Respect

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From FOX News:

Steven Hildreth Jr. says he was pulled over by the Tucson Police Department for a broken headlight. When the officer asked if he had any weapons, he told him he is a concealed carry permit holder and had a gun on his right hip.

 

Because his wallet was in his back-right pocket, the officer needed to disarm him to check his ID. Hildreth wrote about his experience with the officer and posted it to his Facebook page.

 

Hildreth’s Facebook post has been shared more than 135,000 times.

 

“So, I’m driving to my office to turn in my weekly paperwork. A headlight is out. I see a Tucson Police Department squad vehicle turn around and follow me. I’m already preparing for the stop.

 

The lights go on and I pull over. The officer asks me how I’m doing, and then asks if I have any weapons.

 

“Yes, sir. I’m a concealed carry permit holder and my weapon is located on my right hip. My wallet is in my back-right pocket.”

 

The officer explains for his safety and mine, he needs to disarm me for the stop. I understand, and I unlock the vehicle. I explain that I’m running a 7TS ALS holster but from the angle, the second officer can’t unholster it. Lead officer asks me to step out, and I do so slowly. Officer relieves me of my Glock and compliments the X300U I’m running on it. He also sees my military ID and I tell him I’m with the National Guard.

 

Lead officer points out my registration card is out of date but he knows my registration is up to date. He goes back to run my license. I know he’s got me on at least two infractions. I’m thinking of how to pay them.

 

Officers return with my Glock in an evidence back, locked and cleared. “Because you were cool with us and didn’t give us grief, I’m just going to leave it at a verbal warning. Get that headlight fixed as soon as possible.”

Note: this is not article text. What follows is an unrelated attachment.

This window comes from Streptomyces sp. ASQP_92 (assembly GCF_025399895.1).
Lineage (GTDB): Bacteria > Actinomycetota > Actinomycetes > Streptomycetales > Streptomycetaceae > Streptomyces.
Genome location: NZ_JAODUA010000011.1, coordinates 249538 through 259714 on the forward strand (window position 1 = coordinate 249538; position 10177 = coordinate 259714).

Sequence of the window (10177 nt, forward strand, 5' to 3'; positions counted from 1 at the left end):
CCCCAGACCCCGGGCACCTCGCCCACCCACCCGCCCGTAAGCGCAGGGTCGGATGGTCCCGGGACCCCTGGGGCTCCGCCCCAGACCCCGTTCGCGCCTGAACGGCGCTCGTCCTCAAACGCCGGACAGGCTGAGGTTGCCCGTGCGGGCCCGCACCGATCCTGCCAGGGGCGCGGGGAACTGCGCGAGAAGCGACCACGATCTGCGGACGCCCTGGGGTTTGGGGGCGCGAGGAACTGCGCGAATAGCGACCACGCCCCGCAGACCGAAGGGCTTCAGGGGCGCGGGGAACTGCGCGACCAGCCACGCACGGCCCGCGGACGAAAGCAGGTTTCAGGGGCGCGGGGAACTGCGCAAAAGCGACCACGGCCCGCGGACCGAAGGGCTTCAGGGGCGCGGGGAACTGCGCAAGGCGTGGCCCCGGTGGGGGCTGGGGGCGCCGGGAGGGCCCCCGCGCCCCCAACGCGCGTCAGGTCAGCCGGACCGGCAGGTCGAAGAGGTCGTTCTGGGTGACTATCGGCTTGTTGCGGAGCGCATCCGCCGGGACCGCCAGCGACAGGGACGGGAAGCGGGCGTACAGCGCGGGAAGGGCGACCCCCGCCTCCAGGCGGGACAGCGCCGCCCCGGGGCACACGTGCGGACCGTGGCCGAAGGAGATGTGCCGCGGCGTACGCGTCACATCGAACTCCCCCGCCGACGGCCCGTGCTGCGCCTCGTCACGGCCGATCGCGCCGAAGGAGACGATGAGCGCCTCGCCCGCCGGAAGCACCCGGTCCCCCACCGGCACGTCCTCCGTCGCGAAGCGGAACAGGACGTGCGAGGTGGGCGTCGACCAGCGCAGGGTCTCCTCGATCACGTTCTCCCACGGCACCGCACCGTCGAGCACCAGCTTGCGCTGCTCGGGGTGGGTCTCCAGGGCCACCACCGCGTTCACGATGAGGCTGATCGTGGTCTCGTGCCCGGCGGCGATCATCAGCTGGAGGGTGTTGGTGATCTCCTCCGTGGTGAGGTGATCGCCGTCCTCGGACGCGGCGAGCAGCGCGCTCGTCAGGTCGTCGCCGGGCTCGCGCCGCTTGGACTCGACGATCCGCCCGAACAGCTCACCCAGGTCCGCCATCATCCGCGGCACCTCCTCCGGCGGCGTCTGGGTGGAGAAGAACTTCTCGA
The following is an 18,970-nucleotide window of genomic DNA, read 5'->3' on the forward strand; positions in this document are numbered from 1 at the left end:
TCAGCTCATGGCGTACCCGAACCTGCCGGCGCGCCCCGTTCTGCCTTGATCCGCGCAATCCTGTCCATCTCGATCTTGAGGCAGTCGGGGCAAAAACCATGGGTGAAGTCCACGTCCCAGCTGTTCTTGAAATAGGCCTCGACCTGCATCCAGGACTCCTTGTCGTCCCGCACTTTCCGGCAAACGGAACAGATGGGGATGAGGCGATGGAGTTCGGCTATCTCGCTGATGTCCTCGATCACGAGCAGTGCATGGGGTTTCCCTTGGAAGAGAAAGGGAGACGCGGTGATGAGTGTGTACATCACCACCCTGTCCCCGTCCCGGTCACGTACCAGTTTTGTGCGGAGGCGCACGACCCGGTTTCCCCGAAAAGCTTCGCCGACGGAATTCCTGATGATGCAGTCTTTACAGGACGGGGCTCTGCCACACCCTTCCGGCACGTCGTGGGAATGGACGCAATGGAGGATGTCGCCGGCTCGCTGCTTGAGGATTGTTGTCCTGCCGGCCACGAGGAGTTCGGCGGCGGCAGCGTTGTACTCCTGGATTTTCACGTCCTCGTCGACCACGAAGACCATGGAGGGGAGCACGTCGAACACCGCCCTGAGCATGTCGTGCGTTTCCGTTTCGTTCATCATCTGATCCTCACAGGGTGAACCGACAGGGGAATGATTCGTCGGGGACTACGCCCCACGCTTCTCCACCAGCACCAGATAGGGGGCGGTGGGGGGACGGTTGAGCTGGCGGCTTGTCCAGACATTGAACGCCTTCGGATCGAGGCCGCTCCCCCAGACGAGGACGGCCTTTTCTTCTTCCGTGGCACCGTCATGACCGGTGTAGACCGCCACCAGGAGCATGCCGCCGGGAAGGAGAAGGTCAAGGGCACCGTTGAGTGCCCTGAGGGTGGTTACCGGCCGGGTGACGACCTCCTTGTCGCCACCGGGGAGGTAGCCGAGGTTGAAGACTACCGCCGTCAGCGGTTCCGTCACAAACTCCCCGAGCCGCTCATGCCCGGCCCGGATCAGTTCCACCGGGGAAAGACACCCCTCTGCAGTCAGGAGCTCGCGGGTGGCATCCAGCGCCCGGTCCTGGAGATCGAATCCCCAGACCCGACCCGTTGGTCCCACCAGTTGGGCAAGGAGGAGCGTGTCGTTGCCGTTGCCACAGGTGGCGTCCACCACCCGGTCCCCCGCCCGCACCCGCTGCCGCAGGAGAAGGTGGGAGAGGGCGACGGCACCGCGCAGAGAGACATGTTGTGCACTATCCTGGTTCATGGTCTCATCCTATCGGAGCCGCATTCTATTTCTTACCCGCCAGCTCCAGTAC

I smile. “Thank you, sir.”

 

I’m a black man wearing a hoodie and strapped. According to certain social movements, I shouldn’t be alive right now because the police are allegedly out to kill minorities.

 

Maybe—just maybe—that notion is bunk.

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2 comments

Other officers and me have asserted 10,000,000 times before that we do not racially profile or take different actions against minorities because they are minorities. We protect and serve our community and we do act and react when provoked by the subject we stop, be he or she is White, Black, Hispanic, Asian. Normally better than 8 of 10 stops are no problem and the subject is back on the road or headed home after the encounter with no negative affects. Yet, we have the 1 or 2 especially when with another subject in the vehicle that wants to argue, get aggressive, or refuse to obey our instructions. You can only give so many chances before you have to react and end the situation. This is usually where there is resistance, outright fight, or attempt to injure the officer. They normally don’t account for more than 10% for the time we enforce the law. Yet the Media has gone to war against us and they have magnified every incident to make it seem like an everyday occurrence and a blatant war on minorities. This is unfortunate and it is effecting the way most officers police at this time. It will effect recruiting in the future and may cause an acute shortage of police officers in the future. all of this is not good for America and not good for communities with high crime rates. So wake up America you are attacking the one institution that is willing to give their lives to protect you. All lives matter! We protect and Serve, give us the decency of your respect and cooperation.

I wish I could agree with you but statistics prove otherwise, police regularly racially profile. It doesn’t matter, traffic, drugs, walking, etc. If you are a minority, the likelihood is that you will be stopped by police is greater than others and that fact cant be denied, no matter how many times LE deny it. Having said that, the reason there was no problem with this man’s experience had everything to do with his conduct. He was armed and he had to make the officer feel comfortable, otherwise things could’ve been bad for all parties involved; especially in today’s environment. Even though, I’ve never had a bad experience with LE, it’s only because I know how to interact with them that keeps me and the officer safe. My hands are always visible, inform the officer ahead of time of every movement I’m about to make and most importantly, I video record every interaction. Only in this country is the citizen expected to do everything right in order to avoid poor behavior on the part of police.

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